All great tips, Nicole. So true about the audio – it’s a must to have a good external microphone. And watch out for those background sounds. LOL about your dog. I go into my home office and put a sign on the door, “recording – stay out!”, otherwise my husband or kids just ramble in and start talking to me. When following a script that goes over more than one page, lay out the pages in front of you, otherwise your recording will pick up the sound of the page turning and paper rustling.

    • Nicole Legault says:

      Good to know…. I just looked into it quick, I will need to download it later when I have some time and give it a go. I’m amazed how much free video recording/editing software is available out there …. So awesome … Thanks Dave!

  2. Jimbo says:


    A great tool that is free (or costs a mere $9 annually for the pro version) is Fantastic tool for capturing screencasts.—James Armstrong

    • Nicole Legault says:

      Hmmm… you are the second person to mention, I think this means I need to investigate it further and perhaps add a link in my post. Thank you for reading and for leaving a comment James!

  3. Mark L. Sheppard says:

    Excellent points, all. When doing my Jing-based screencasts, I found a script to be invaluable. I also read out my script “dry” while practicing the task very helpful in terms of cleaning up the text and smoothing things out.

    The last thing I would add is that if you are doing repeated recordings, have some quick boilerplate intro/summary text to add a level of consistency for the viewer. Also ensure that you address the “What Why Where” in the intro.

    Well done!

    • Nicole Legault says:

      Thank you for the nice feedback Mark! I just Googled Jing to check it out because I had never heard of it and looks pretty cool… I mentioned this in another comment but again I just can’t get over how much free video recording/editing software is available online.

      Also– really good points about the intro/summary and addressing the what/why/where. I was actually thinking about that as I was doing a screen recording yesterday… should I have a standard intro? What’s the very first thing you should say? Is “Hey there!” too informal… how do you start your recordings? Maybe I need to post this on Twitter …Hmmm you’ve got me thinking Mark!!

      • Mark L. Sheppard says:

        So far, no dice. 😦 But as I recall, I made it fairly personal because this was a certification program tied to a platform community of practice. My opening schtick went something like, “Hi this is Mark and in this demo I am going to show you…… This is an important feature because [tie-in to other platform/ID tasks], etc. The end always told people how and where to find more support as well as instructions on replay. I also put together an introductory screencast on what to expect through the series of video demos. Module Zero, if you will.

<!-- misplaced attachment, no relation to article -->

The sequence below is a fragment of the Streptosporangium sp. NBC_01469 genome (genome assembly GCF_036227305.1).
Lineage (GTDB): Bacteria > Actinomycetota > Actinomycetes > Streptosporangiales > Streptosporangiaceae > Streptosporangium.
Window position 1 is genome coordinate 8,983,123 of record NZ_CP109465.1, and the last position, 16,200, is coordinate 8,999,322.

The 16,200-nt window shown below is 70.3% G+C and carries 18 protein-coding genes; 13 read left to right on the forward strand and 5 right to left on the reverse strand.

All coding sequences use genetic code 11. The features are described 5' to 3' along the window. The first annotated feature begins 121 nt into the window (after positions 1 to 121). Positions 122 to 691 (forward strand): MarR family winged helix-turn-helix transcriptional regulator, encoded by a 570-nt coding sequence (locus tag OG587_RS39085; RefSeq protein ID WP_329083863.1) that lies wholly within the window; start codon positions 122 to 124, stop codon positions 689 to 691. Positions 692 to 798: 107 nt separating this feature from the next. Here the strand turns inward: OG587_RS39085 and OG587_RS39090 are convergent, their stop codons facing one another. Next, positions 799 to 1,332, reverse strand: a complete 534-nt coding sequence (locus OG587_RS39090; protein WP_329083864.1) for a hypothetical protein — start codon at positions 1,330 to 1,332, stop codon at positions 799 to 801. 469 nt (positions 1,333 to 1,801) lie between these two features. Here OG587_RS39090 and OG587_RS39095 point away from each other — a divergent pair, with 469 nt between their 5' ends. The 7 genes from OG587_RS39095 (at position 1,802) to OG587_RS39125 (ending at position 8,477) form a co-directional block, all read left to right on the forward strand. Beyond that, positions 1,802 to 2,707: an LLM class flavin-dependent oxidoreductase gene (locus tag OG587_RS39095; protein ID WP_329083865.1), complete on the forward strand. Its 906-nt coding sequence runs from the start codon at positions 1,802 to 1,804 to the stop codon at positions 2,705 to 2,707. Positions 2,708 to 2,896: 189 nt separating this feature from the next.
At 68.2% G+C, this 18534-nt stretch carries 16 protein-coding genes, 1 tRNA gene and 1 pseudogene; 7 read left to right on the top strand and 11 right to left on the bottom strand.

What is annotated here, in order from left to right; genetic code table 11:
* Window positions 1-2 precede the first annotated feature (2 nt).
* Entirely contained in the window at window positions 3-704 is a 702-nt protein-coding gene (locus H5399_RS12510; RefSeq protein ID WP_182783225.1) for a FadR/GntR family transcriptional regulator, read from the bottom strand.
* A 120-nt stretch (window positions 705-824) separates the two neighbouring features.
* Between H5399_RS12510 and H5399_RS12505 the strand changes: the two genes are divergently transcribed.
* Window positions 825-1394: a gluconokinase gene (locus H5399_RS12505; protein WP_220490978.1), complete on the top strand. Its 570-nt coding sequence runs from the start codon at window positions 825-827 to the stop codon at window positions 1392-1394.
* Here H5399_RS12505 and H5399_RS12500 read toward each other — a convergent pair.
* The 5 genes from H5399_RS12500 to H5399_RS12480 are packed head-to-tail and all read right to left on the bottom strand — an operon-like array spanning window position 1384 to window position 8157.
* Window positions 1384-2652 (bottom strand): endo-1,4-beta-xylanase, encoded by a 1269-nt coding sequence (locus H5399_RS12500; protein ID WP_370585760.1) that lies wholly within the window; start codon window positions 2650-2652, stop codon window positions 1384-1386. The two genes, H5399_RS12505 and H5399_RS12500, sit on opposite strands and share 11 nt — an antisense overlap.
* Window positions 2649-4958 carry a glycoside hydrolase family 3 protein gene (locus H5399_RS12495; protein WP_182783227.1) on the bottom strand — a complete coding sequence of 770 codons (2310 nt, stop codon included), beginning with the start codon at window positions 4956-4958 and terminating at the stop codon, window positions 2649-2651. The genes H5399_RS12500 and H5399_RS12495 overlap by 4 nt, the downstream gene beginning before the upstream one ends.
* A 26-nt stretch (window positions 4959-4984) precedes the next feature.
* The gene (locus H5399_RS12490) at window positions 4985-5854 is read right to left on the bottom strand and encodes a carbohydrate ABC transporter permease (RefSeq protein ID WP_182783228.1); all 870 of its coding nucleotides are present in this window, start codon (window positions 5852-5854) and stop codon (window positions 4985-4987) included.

The 5 minute duration really does force you to be concise and focused on whatever you’re showing. Sometimes its not even necessary to occupy the whole 5 mins. Blend those demos with Quick Reference Guides, discussion forums, and an active twitter feed and you have a good self-paced framework.

      • Nicole Legault says:

        Thank you trying to locate it, and thanks for sharing how you start your screencasts.. I was wondering if I should start with an introduction, or say hi, or just jump right in, I guess so far I’ve tried all of these methods lol and I haven’t narrowed down my favorite way yet I suppose. So true the 5 minute maximum made me really try to stick to just the process… thanks again for the great comments Mark …

  4. Gilles Legault says:


    In terms of quality for audio what kind of tool would you suggest? A headset vs a simple desktop microphone? I guess the quality of the audio is really important to have a really successful presentation?

    G. Legault

    • Nicole Legault says:

      Yes the microphone you use makes a really big difference. Most laptops come with a built in microphone but when I recorded using this the audio quality was horrible and there was a lot of extra noises, which is distracting. I’ve heard good things about the Samson GoMic. I think a headset microphone has pros/cons but is generally a lot better than a built in laptop mic … 🙂

  5. M. Hunsberger (@mhunsberger) says:

    I noticed that TechSmith SnagIt 11 also has the ability to record video. You can then import it into Camtasia for further editing, if needed. Possible scenario – in an organization have multiple “authors” with SnagIt (which is cheaper and easier), and one “editor” with Camtasia. Does anyone work in an organization that has a workflow similar to this?

  6. Jon says:

    Great post Nicole! One thing I’d like to add is that when recoding voiceover, make sure to pause for at least 2 seconds of silence before and after each audio recording. It is always nice to have “handles” to work with.

    • Jon says:

      Oh..forgot – the reason for doing this is so that you do not cut off the beginning of your sentence/end of your last sentence during each take. Another thing I forgot to mention is that if I am recording a room with a lot of “white noise” (ie. HVAC system, home airconditioning, etc.) record “room tone” or just nothing but the sound of the room. You can use the room tone to lay under other audio elements, or voiceovers recorded by other people. The idea is to create a consistent sound across all audio tracks…this will give you the professional sound that you are looking for.

      • Nicole Legault says:

        That is a really great tip about leaving a few seconds at the start/end of sentences, Jon! Thank you for sharing 🙂